New York real estate developer Roman Blum was a Holocaust survivor, whose first wife and son died in the war. His second wife, who passed away in 1992, was infertile as a result of Joseph Mengele’s medical experiments in the concentration camps. Roman Blum died alone and childless.
He also died with an estate of $40 million.
Perhaps he felt invincible for surviving Hitler. Maybe it was superstition or his need for secrecy regarding his finances. Or, perhaps, he felt that there was no one in his life that should receive his money. Whatever his reasoning, the fact remains that Roman Blum never wrote a will.
The search for “laughing heirs”
A massive search is currently underway to locate any of Roman’s possible living relatives, however distant, people who, no doubt, had such a remote connection to Roman that they would probably feel no grief about his passing. For this reason, the law refers to them as “laughing heirs.” If no relatives are found within the next few years, New York will receive the largest unclaimed estate in the state’s history.
How New York State distributes an estate when there is no will
New York’s laws of intestate succession dictate how your estate is distributed if you have no will, or if your will is not valid:
- If you leave behind a spouse and no children, your spouse will inherit everything
- If you leave a spouse and children, your spouse will get one-half of your estate plus $50,000, and your children will share the rest by right of representation, meaning, if they predecease (die before) you with children, their share is distributed to their issue (descedents), e.g., your grandchildren or great-grandchildren
- If you leave children but no spouse, your children will share the estate by representation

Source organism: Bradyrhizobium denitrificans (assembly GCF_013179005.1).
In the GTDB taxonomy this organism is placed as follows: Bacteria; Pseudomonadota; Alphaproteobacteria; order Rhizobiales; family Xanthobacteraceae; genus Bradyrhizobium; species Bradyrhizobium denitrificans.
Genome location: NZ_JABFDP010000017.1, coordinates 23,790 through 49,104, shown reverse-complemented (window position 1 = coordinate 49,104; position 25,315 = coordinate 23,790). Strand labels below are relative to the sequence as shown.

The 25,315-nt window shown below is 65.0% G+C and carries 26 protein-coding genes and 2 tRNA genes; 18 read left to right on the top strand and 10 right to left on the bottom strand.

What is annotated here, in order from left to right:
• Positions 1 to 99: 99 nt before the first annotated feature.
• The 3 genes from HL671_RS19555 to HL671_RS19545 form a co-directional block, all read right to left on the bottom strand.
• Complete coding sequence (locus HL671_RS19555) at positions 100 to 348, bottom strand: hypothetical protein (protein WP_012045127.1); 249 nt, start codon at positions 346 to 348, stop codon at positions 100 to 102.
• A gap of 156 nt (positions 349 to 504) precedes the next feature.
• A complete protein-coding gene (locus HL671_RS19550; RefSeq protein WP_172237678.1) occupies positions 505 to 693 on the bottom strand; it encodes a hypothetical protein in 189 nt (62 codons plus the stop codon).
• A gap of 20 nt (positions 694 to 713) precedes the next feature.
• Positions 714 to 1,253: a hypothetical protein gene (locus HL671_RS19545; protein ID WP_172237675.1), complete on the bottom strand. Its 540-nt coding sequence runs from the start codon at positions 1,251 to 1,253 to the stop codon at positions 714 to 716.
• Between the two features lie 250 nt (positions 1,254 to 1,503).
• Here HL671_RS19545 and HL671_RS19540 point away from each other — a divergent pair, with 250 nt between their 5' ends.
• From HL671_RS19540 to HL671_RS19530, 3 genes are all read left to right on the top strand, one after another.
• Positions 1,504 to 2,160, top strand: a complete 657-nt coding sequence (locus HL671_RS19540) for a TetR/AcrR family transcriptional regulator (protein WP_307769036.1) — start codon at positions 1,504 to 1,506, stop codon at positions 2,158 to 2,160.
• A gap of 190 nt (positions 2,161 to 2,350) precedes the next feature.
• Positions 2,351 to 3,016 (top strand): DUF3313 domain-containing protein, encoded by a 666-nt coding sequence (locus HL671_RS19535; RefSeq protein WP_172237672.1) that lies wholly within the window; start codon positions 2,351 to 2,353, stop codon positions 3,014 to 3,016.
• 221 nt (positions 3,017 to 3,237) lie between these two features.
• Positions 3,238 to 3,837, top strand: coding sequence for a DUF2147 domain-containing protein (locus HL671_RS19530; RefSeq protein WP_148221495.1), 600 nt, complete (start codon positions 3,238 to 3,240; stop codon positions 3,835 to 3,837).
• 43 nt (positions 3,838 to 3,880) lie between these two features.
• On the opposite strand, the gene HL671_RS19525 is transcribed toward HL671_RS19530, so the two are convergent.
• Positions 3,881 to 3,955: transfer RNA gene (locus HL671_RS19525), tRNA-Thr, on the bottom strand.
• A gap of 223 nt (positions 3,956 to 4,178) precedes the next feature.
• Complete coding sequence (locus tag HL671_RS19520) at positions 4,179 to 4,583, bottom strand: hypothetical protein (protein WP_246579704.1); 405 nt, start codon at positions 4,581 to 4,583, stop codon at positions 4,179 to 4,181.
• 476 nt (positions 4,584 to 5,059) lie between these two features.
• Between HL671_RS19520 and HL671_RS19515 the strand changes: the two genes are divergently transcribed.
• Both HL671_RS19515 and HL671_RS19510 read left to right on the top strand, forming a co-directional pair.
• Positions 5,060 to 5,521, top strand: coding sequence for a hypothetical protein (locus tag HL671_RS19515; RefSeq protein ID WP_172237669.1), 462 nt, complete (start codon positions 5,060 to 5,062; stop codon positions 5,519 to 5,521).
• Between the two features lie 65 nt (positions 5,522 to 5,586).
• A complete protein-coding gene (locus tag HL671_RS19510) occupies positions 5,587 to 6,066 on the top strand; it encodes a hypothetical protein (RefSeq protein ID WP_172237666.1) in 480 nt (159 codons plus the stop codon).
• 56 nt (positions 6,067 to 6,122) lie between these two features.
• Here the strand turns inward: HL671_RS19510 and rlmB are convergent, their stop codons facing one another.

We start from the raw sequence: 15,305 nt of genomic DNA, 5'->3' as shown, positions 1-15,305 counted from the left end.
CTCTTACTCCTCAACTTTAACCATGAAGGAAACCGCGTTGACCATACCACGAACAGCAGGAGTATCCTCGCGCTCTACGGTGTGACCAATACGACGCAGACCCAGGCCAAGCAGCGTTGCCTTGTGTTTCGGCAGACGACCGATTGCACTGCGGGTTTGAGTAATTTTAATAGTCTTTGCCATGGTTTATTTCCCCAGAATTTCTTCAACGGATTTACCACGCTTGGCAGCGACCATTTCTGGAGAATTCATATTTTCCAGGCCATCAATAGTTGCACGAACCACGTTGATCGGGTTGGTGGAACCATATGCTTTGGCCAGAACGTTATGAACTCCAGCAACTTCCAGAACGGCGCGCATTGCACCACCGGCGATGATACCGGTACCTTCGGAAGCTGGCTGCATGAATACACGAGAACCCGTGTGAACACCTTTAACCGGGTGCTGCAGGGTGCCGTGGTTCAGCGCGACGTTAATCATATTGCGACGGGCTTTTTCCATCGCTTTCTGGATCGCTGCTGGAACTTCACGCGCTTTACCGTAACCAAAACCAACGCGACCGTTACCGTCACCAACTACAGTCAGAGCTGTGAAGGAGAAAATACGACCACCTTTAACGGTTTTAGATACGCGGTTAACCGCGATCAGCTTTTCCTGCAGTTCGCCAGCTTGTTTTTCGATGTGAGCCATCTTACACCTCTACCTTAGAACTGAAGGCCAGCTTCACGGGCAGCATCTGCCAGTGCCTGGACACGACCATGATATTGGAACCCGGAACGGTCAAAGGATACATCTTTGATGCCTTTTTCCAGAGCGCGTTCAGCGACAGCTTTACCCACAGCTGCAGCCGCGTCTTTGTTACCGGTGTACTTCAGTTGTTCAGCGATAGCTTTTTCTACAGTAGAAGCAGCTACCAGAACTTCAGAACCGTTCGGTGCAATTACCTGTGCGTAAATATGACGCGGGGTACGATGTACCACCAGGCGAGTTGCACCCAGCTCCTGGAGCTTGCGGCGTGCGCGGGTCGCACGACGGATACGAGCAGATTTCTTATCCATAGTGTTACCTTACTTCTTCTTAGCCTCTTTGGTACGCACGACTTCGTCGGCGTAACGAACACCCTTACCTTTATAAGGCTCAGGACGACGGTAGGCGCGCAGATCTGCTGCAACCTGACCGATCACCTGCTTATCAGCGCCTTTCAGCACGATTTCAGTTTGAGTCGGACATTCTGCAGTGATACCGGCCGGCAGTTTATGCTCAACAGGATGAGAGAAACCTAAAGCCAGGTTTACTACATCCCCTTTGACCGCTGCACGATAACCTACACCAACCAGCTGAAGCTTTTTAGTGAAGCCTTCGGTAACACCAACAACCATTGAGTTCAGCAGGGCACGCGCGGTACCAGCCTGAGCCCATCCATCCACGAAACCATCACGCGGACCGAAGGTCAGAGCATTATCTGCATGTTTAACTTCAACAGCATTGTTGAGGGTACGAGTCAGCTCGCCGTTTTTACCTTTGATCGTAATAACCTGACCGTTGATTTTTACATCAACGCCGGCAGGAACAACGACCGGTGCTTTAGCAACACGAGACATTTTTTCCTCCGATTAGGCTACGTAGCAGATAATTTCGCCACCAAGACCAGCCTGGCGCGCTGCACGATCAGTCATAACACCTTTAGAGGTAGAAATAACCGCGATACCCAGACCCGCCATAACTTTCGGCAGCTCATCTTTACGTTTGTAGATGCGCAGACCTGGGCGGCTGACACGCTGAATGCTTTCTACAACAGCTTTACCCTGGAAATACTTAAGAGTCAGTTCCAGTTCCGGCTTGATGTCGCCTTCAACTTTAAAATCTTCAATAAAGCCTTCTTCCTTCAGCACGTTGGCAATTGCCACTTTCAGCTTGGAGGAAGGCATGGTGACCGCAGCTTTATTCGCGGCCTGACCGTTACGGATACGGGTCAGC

- If you leave no spouse or children, your parents will inherit your entire estate
- If your parents are also deceased, their children (your siblings) will inherit by representation
- If you have no living siblings, your estate will go to your grandparents or their issue by representation (aunts and uncles, or first cousins and their issue by representation if the aunts and uncles are deceased)
- If there are no living grandparents, aunts, uncles or cousins or their issue, your estate will go to your great-grandparents or their issue by representation (your great-uncles and aunts, or second-cousins and their issue)
If your personal representative is unable to locate any relatives, your entire estate will fall (“escheat”) to the State of New York.
Decide for yourself where your money will go
Many are shocked at the lack of foresight demonstrated by a successful man who had the ability to make a tremendous impact through charitable giving, but who did nothing to make that happen. Some of Roman’s friends are clinging to the hope that a will may be found, leaving the money for an orphanage dedicated to his lost son. In the meantime, New York State is waiting.
Don’t leave it to the government to decide what to do with your hard earned money. Our compassionate Staten Island will attorneys can help you review your options and create an estate plan that will put you at ease. Call our office today for a consultation.